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Woman discovers she was adopted by relatives after meeting birth mother

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SALT LAKE CITY — A Salt Lake City woman recently discovered she was adopted by her birth mother's relatives.

When Adrienne Tawa was choosing an adoptive family for her baby girl, five folders filled with descriptions of different families were given to her to choose from. Without knowing the names of any of the families, Tawa chose the third folder as the family she wanted to adopt her child.

When Carrie Cox Carrie turned 18, she began searching for her birth mother, but she discovered the adoption records had been closed. Carrie registered with LDS Social Services in hopes of finding her birth mother, and she even hired a private investigator, but her search was fruitless for years.

It wasn't until Tawa started searching for Carrie that all the pieces started coming together.

"I just had a thought or an impression. Just look up adoption records," Tawa said. "It asked me to put in a birth date, so I typed in a birthdate and it said Carrie Lynn Cox, LDS Social Services. So I was like, ‘she wants me to find her,' So, I made the one phone call."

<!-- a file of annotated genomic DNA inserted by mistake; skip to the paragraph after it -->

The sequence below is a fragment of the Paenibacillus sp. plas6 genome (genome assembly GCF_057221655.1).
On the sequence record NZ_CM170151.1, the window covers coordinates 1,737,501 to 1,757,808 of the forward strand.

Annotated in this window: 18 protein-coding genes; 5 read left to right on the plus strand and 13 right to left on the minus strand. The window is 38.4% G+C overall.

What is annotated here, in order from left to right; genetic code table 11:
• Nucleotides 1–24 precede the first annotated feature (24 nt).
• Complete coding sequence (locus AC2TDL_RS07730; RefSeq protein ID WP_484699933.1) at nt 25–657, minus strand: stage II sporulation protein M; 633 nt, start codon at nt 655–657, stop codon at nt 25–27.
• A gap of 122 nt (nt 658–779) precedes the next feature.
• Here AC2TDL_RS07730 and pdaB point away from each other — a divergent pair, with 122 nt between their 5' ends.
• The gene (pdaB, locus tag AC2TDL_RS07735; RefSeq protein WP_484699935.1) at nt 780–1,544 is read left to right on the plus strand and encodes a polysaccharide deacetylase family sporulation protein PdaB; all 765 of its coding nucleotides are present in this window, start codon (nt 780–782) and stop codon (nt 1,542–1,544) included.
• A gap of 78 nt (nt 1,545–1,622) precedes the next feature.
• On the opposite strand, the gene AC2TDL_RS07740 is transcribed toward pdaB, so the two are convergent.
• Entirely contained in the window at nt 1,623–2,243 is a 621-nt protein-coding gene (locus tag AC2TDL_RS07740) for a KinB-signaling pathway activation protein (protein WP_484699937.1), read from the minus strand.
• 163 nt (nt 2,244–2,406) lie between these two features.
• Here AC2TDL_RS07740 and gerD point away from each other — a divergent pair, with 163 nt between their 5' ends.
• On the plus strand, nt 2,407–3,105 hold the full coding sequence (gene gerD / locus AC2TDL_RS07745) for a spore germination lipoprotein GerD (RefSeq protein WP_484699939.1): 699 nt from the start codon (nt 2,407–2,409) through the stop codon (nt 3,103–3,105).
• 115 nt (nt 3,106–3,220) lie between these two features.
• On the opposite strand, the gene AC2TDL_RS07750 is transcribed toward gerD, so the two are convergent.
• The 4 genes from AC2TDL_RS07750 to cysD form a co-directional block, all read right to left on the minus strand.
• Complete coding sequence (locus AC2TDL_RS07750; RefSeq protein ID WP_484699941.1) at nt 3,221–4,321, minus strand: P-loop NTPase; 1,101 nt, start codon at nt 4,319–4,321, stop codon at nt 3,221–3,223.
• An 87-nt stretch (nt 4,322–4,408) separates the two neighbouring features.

Carrie's adoptive father, Mark Cox, answered. Tawa said she was filled with so much emotion that she could hardly get any words out during the call.

"I thought, ‘Is this a prank call or what?'" Mark said. "I asked her when was (Carrie) was born, what hospital?"

Cox called Carrie, and they eventually they got together with Tawa.

It was a special moment for Carrie and her birth mother.

"So much was explained in an instant of who I am and what came to be me and how I came to be that way," Carrie said.

But it wasn't just Carrie who would get answers from her birth mother. Tawa told the Cox's that her maiden name is Cox too.

"I said, 'I have a lot of relatives in St. George-Cedar city area,' and she said, ‘Well I have a lot of relatives in that area too,'" Cox explained. "So I threw out the name Edwin Charles Cox."

Carrie said Tawa almost fell out of her chair after hearing her great grandfather's name, who is also Cox's great grandfather.

After two generations of searching, now the Cox's and the Tawa feel like a complete family.

"That's certainly what it's turned out to be in every way," Tawa said.

Carrie, her adopted parents and birth mom are all now very close. She says sometimes it's a little overwhelming how much love is shared amongst them all.

"It helps us all to understand a little bit more of who we are," Cox said.


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